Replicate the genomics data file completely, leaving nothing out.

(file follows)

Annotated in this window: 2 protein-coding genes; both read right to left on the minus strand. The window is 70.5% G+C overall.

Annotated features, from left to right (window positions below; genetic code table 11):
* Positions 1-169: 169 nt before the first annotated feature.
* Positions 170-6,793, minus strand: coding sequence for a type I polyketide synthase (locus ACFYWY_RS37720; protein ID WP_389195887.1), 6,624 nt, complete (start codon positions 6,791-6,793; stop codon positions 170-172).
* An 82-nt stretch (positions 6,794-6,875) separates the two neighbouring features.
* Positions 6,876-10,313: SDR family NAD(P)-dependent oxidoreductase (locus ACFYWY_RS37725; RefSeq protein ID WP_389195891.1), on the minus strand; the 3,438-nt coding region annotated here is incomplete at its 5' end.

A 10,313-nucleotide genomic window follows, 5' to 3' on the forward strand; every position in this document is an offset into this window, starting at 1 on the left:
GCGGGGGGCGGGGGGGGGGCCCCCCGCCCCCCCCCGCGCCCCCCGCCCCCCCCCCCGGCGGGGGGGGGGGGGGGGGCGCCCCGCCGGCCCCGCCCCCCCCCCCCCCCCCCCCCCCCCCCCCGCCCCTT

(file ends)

Annotated in this window: 2 protein-coding genes; both read right to left on the minus strand. The window is 70.5% G+C overall.

Annotated features, from left to right (window positions below; genetic code table 11):
* Positions 1-169: 169 nt before the first annotated feature.
* Positions 170-6,793, minus strand: coding sequence for a type I polyketide synthase (locus ACFYWY_RS37720; protein ID WP_389195887.1), 6,624 nt, complete (start codon positions 6,791-6,793; stop codon positions 170-172).
* An 82-nt stretch (positions 6,794-6,875) separates the two neighbouring features.
* Positions 6,876-10,313: SDR family NAD(P)-dependent oxidoreductase (locus ACFYWY_RS37725; RefSeq protein ID WP_389195891.1), on the minus strand; the 3,438-nt coding region annotated here is incomplete at its 5' end.

A 10,313-nucleotide genomic window follows, 5' to 3' on the forward strand; every position in this document is an offset into this window, starting at 1 on the left:
GCGGGGGGCGGGGGGGGGGCCCCCCGCCCCCCCCCGCGCCCCCCGCCCCCCCCCCCGGCGGGGGGGGGGGGGGGGGCGCCCCGCCGGCCCCGCCCCCCCCCCCCCCCCCCCCCCCCCCCCCGCCCCTT